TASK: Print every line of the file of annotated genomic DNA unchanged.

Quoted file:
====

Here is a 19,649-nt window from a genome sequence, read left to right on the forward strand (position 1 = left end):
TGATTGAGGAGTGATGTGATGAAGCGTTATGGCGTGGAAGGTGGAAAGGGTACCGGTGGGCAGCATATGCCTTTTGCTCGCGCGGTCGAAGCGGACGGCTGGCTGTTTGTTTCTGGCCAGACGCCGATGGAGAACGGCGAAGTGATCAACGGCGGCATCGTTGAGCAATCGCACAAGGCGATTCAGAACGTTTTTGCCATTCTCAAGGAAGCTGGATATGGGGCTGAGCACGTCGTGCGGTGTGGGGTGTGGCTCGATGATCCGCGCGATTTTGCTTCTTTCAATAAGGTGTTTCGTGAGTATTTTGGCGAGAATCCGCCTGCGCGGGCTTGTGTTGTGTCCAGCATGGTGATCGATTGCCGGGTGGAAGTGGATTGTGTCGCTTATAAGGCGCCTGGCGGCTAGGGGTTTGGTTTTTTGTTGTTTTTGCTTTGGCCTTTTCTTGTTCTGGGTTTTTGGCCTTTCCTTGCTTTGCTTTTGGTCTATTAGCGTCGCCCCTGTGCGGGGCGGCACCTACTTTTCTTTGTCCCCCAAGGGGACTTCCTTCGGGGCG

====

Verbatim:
Here is a 19,649-nt window from a genome sequence, read left to right on the forward strand (position 1 = left end):
TGATTGAGGAGTGATGTGATGAAGCGTTATGGCGTGGAAGGTGGAAAGGGTACCGGTGGGCAGCATATGCCTTTTGCTCGCGCGGTCGAAGCGGACGGCTGGCTGTTTGTTTCTGGCCAGACGCCGATGGAGAACGGCGAAGTGATCAACGGCGGCATCGTTGAGCAATCGCACAAGGCGATTCAGAACGTTTTTGCCATTCTCAAGGAAGCTGGATATGGGGCTGAGCACGTCGTGCGGTGTGGGGTGTGGCTCGATGATCCGCGCGATTTTGCTTCTTTCAATAAGGTGTTTCGTGAGTATTTTGGCGAGAATCCGCCTGCGCGGGCTTGTGTTGTGTCCAGCATGGTGATCGATTGCCGGGTGGAAGTGGATTGTGTCGCTTATAAGGCGCCTGGCGGCTAGGGGTTTGGTTTTTTGTTGTTTTTGCTTTGGCCTTTTCTTGTTCTGGGTTTTTGGCCTTTCCTTGCTTTGCTTTTGGTCTATTAGCGTCGCCCCTGTGCGGGGCGGCACCTACTTTTCTTTGTCCCCCAAGGGGACTTCCTTCGGGGCG